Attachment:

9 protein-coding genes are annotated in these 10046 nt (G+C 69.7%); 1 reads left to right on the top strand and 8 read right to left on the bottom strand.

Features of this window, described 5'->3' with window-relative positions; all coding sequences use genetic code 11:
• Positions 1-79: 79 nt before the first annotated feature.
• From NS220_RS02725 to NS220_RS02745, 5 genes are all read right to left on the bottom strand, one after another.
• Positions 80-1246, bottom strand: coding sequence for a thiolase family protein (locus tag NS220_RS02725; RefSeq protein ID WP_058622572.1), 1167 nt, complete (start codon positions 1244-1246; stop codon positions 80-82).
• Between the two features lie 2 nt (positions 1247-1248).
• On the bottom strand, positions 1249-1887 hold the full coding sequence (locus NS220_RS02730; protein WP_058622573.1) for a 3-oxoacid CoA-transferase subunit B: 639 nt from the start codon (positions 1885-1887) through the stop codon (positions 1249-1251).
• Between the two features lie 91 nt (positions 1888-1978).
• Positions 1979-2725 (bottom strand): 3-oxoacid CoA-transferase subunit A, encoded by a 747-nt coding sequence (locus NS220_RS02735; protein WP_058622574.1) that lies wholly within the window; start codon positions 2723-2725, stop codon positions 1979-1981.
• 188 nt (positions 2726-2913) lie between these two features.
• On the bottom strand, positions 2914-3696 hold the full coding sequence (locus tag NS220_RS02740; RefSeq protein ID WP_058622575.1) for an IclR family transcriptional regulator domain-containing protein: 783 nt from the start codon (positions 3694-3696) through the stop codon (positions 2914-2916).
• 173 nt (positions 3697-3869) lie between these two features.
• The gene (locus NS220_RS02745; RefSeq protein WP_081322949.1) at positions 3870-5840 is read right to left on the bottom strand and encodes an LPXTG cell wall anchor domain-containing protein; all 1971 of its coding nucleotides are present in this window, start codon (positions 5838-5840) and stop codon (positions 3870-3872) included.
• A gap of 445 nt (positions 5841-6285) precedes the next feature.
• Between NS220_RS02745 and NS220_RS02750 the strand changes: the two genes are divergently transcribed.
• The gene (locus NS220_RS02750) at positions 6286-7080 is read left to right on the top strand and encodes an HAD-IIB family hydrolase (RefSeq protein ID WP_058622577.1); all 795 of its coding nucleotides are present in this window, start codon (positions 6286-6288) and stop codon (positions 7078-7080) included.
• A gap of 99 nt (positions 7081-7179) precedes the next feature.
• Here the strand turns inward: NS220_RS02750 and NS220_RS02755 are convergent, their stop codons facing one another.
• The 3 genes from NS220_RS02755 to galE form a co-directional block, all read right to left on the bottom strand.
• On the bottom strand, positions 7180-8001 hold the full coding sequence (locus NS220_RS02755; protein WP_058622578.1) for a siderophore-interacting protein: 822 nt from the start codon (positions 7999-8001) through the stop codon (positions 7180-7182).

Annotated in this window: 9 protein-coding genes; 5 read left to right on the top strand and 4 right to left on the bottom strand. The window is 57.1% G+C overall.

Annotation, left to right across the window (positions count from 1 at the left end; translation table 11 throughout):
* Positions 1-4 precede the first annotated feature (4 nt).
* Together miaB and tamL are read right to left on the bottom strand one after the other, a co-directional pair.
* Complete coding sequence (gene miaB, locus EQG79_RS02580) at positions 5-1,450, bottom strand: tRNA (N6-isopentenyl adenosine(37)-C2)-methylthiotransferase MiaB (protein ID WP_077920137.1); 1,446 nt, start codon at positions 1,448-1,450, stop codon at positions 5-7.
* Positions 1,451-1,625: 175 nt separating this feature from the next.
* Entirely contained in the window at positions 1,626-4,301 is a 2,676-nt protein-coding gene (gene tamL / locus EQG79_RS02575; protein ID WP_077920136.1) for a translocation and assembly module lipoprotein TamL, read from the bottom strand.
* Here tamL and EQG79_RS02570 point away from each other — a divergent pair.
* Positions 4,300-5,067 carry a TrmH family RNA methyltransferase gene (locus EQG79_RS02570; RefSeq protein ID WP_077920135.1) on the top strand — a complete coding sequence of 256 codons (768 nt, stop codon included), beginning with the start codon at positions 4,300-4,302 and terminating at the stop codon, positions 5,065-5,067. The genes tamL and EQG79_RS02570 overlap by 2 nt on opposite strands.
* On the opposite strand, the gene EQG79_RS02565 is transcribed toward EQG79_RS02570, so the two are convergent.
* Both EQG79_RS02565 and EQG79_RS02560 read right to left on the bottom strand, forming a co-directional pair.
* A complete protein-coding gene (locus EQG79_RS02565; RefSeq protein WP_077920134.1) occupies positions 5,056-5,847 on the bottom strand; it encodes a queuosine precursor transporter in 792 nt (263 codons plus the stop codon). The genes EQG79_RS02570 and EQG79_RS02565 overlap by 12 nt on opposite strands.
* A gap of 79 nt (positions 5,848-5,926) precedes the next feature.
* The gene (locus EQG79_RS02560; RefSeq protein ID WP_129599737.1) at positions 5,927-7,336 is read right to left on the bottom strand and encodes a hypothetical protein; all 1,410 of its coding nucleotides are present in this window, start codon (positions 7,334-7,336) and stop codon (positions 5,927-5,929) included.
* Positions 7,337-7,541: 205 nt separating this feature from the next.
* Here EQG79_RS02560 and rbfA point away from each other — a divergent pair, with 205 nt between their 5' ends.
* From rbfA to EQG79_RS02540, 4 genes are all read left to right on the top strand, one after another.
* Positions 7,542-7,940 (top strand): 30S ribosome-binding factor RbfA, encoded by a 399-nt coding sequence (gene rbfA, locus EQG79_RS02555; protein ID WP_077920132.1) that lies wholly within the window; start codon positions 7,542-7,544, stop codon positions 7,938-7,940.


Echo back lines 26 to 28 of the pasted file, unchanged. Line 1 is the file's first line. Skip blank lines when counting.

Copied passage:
* Positions 1,451-1,625: 175 nt separating this feature from the next.
* Entirely contained in the window at positions 1,626-4,301 is a 2,676-nt protein-coding gene (gene tamL / locus EQG79_RS02575; protein ID WP_077920136.1) for a translocation and assembly module lipoprotein TamL, read from the bottom strand.
* Here tamL and EQG79_RS02570 point away from each other — a divergent pair.